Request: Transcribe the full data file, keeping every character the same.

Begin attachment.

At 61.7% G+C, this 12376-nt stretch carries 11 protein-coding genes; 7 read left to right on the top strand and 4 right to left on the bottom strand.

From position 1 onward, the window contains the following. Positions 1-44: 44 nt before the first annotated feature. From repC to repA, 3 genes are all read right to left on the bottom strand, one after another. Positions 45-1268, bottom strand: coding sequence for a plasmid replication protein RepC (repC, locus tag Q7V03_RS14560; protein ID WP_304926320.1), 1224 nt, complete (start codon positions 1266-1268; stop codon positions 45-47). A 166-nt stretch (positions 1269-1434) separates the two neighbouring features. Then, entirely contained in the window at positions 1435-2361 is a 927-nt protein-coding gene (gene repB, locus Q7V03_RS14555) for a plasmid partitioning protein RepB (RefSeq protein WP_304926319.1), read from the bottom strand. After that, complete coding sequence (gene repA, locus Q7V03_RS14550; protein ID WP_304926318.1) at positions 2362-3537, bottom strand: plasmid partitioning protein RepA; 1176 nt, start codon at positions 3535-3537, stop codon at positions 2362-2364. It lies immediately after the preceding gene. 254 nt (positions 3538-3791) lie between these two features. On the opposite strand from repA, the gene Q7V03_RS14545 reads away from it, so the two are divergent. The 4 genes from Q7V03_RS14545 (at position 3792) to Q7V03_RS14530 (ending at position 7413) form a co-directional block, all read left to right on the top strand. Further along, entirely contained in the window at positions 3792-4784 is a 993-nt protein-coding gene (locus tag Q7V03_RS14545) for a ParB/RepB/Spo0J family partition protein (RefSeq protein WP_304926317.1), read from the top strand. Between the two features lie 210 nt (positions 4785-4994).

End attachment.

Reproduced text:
At 61.7% G+C, this 12376-nt stretch carries 11 protein-coding genes; 7 read left to right on the top strand and 4 right to left on the bottom strand.

From position 1 onward, the window contains the following. Positions 1-44: 44 nt before the first annotated feature. From repC to repA, 3 genes are all read right to left on the bottom strand, one after another. Positions 45-1268, bottom strand: coding sequence for a plasmid replication protein RepC (repC, locus tag Q7V03_RS14560; protein ID WP_304926320.1), 1224 nt, complete (start codon positions 1266-1268; stop codon positions 45-47). A 166-nt stretch (positions 1269-1434) separates the two neighbouring features. Then, entirely contained in the window at positions 1435-2361 is a 927-nt protein-coding gene (gene repB, locus Q7V03_RS14555) for a plasmid partitioning protein RepB (RefSeq protein WP_304926319.1), read from the bottom strand. After that, complete coding sequence (gene repA, locus Q7V03_RS14550; protein ID WP_304926318.1) at positions 2362-3537, bottom strand: plasmid partitioning protein RepA; 1176 nt, start codon at positions 3535-3537, stop codon at positions 2362-2364. It lies immediately after the preceding gene. 254 nt (positions 3538-3791) lie between these two features. On the opposite strand from repA, the gene Q7V03_RS14545 reads away from it, so the two are divergent. The 4 genes from Q7V03_RS14545 (at position 3792) to Q7V03_RS14530 (ending at position 7413) form a co-directional block, all read left to right on the top strand. Further along, entirely contained in the window at positions 3792-4784 is a 993-nt protein-coding gene (locus tag Q7V03_RS14545) for a ParB/RepB/Spo0J family partition protein (RefSeq protein WP_304926317.1), read from the top strand. Between the two features lie 210 nt (positions 4785-4994).